Author: Susan Holoubek
Macmillan Australia RRP $29.99
Review: Monique Mulligan 

Traces of Absence

An emotional and gripping novel, Traces of Absence is the debut from Susan Holoubek … and boy, is it a stunner. It’s so much more than a story of a mother searching for her missing daughter; instead, it explores mother guilt, spiritual guilt, complex mother-daughter relationships against a simmering backdrop of violence, cultural expectations and corruption. Reading this book takes you into the heart of a mother’s quest, but it also takes you into your heart to examine your thoughts on the issues raised.

She would like to believe she had created such a legacy of love for her own children, but her belief faltered around that question. She could not find herself in Alicia’s description of motherhood. She could only find more traces of absence.

Sometimes the death of someone can bring the ones left behind closer together. Sometimes the opposite is the case. Dee, whose relationship with her daughter Corrie has always been strained, finds that when her husband dies suddenly the distance between her and Corrie is further than ever. When she suggests Corrie take a gap year in Argentina, it seems like the perfect solution. Perhaps some time apart will bridge the ever-widening gap in their relationship. When Corrie goes missing in Argentina, Dee faces every mother’s worst nightmare. Has she lost her child for ever? Boarding a plane, she launches a frantic search with the help of police and Australian embassy staff. When it appears that Corrie may be another statistic, Dee refuses to give up and returns to Buenos Aires each year to keep the search alive.

Four years after Corrie’s disappearance, Dee returns for what she accepts may be the last time, but a chance lead takes her on another path towards finding out what happened to Corrie. This time, the embassy is not involved and Dee is forced to rely on the help of friends and strangers to navigate a city by turns exciting and dangerous. The fear that Dee feels for her safety is overshadowed by her fear for her daughter and a deeper fear that she’s somehow responsible. Did she fail her daughter? Is she now failing her sons by leaving them behind to search for Corrie? And if she doesn’t find Corrie, is Dee ever allowed to feel happy again? Does she deserve the kindness and/or love of others?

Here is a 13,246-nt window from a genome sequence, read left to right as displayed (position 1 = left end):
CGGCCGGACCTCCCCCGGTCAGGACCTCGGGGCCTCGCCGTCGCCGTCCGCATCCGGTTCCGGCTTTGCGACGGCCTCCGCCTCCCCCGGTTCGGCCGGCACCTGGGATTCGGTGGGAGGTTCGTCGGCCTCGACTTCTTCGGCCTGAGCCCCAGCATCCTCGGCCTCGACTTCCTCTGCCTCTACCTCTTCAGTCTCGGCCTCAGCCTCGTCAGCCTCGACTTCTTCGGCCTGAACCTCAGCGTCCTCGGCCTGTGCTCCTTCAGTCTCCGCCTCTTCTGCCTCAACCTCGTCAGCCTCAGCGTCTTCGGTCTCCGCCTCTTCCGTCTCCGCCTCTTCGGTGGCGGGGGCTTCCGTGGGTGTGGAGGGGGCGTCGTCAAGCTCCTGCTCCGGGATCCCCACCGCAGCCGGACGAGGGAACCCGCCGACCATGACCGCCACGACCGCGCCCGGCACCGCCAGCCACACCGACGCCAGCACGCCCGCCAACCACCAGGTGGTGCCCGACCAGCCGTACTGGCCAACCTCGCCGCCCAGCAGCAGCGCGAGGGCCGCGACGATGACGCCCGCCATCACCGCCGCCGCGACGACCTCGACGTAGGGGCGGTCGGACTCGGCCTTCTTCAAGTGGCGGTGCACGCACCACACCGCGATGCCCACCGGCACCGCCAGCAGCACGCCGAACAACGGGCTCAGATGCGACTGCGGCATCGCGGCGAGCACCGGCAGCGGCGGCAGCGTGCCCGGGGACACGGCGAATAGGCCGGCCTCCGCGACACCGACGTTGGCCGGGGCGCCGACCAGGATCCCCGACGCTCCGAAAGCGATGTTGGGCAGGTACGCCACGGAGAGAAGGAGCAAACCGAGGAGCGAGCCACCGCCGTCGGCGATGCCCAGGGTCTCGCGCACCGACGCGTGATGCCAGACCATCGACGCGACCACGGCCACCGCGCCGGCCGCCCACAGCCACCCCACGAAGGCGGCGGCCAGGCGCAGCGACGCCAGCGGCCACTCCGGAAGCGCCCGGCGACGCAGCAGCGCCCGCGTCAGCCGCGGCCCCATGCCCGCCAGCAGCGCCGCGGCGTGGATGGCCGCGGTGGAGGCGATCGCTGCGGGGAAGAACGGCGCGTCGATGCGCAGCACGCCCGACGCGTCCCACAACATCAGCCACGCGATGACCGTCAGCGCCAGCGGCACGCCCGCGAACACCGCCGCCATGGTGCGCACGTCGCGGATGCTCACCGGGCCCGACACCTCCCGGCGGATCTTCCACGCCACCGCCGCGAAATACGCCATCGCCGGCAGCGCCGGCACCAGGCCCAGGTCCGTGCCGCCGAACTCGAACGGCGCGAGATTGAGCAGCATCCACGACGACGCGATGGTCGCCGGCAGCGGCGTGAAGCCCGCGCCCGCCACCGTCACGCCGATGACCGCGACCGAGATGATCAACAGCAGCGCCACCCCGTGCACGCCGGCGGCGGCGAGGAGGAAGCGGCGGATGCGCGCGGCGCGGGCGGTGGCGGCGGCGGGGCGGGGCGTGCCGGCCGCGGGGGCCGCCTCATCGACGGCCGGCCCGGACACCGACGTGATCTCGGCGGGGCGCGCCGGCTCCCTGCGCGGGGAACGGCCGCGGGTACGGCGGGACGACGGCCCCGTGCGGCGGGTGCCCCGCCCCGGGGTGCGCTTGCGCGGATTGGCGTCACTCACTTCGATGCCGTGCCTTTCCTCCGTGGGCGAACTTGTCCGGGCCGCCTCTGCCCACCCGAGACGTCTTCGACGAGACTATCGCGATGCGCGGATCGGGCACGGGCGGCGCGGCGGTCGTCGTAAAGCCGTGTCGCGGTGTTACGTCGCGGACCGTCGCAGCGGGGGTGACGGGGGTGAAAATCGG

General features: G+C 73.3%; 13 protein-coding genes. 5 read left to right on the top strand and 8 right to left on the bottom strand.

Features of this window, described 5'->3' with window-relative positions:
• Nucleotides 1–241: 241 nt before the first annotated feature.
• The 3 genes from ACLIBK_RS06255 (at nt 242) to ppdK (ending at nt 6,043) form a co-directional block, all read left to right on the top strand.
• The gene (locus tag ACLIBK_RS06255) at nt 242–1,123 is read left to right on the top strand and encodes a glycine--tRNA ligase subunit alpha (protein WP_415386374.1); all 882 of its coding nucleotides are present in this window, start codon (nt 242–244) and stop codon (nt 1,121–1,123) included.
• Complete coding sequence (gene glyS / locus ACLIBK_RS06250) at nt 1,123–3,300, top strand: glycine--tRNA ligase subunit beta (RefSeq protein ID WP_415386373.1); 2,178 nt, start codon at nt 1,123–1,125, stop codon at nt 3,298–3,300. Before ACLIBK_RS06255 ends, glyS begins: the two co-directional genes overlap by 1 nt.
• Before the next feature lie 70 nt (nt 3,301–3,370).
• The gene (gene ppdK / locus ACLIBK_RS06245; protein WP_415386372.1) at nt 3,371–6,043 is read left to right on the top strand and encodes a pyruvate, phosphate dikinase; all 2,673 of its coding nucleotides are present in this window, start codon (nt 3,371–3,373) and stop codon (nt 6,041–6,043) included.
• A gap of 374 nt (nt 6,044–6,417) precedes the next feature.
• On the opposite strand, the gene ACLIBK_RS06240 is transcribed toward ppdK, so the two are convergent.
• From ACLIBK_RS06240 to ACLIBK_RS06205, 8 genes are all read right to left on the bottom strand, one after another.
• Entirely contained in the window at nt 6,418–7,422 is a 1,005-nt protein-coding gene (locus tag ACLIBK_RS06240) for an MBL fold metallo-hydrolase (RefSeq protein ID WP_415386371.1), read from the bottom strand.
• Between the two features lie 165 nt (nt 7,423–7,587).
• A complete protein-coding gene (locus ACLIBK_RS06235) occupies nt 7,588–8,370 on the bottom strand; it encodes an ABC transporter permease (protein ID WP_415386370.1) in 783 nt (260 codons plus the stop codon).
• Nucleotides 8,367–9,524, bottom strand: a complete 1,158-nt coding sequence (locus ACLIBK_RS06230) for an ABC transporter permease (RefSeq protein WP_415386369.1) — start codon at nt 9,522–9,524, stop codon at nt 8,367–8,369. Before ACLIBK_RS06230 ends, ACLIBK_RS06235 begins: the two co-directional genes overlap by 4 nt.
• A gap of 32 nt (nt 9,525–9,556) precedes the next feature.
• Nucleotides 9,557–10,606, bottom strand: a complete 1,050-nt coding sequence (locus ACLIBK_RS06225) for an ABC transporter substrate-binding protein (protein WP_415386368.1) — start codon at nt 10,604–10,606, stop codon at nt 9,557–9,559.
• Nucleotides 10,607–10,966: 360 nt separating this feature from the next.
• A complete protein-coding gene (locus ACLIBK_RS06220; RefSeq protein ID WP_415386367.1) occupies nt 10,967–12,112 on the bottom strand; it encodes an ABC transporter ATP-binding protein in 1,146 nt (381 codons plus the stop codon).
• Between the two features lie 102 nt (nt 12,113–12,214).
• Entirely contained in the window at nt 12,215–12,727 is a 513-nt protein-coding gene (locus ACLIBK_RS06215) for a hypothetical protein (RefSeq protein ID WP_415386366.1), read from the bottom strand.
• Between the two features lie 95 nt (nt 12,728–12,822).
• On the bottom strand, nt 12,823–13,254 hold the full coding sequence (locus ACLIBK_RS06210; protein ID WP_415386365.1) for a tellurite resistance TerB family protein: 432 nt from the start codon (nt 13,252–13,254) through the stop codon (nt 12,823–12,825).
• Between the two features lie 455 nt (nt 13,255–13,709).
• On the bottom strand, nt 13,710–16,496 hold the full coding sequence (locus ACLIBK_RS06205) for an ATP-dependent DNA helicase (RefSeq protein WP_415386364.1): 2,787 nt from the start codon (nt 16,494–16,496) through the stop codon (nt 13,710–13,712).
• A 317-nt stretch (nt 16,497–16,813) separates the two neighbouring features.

The ballast of her life had blown away leaving her with a disorienting, but not entirely unpleasant, sense of weightlessness.

Dee’s journey to Argentina is symbolic of her emotional journey both as a mother and a woman. She is travelling great distance to bridge a great emotional distance between herself and her missing daughter, as well as reconcile with herself. In the same way, the violent and edgy background of Buenos Aires’ poorer neighbourhoods, brimming with anger and resentment, evokes the quality of the relationship between Dee and Corrie.

Dee’s life, by comparison, was a wearying blur of relentless endeavour in the quest for some elusive and undefined expression of perfection, a manic careering across many fronts to stave off multiple possibilities of humiliating failure.

Aside from the mother-guilt and parenting themes, redemption and grace are major theme. Holoubek addresses this beautifully using the Church as both a positive and negative role model. Dee, a lapsed Catholic, finds a new friend in Stephen, a gay priest; through Stephen the negative is highlighted as he deals with the Church’s expectation that he admit to being a “defective heterosexual” and undergo re-education or be stripped of his Holy Orders. It is also through Stephen, and the Sisters of Mercy who are of great help to Dee, that the positive is highlighted and the lessons of redemption and grace are beautifully shared. I love when Sister Catalina asks Dee matter-of-factly: ‘Who told you that you had to do things to earn love?’. That question stopped my reading for a moment as I absorbed its deeper, personal implications. And later, when Stephen, despite his own struggles, says that often people’s expectations of God as a being who wishes ill will on humanity can lead to self-fulfilling prophecies … loved how he could believe in a God of grace and redemption despite his own Church’s judgment of him. That’s the kind of God I want to believe in.

Wise, thoughtful and beautifully written, I loved Traces of Absence. It resonated with me on a number of levels and left me feeling that I’d read something really special. Even if you’re not a mother, if you struggle with guilt there’s a fantastic message in here about kindness towards others, but also towards yourself.

Available from good bookstores and Pan Macmillan Australia. This copy was courtesy of Pan Macmillan.

Bookish treat: Alfajores, a sweet Argentinian biscuit, are mentioned a number of times through the novel – Dee suspects they never get through customs because the customs officers want them. They sound delish!




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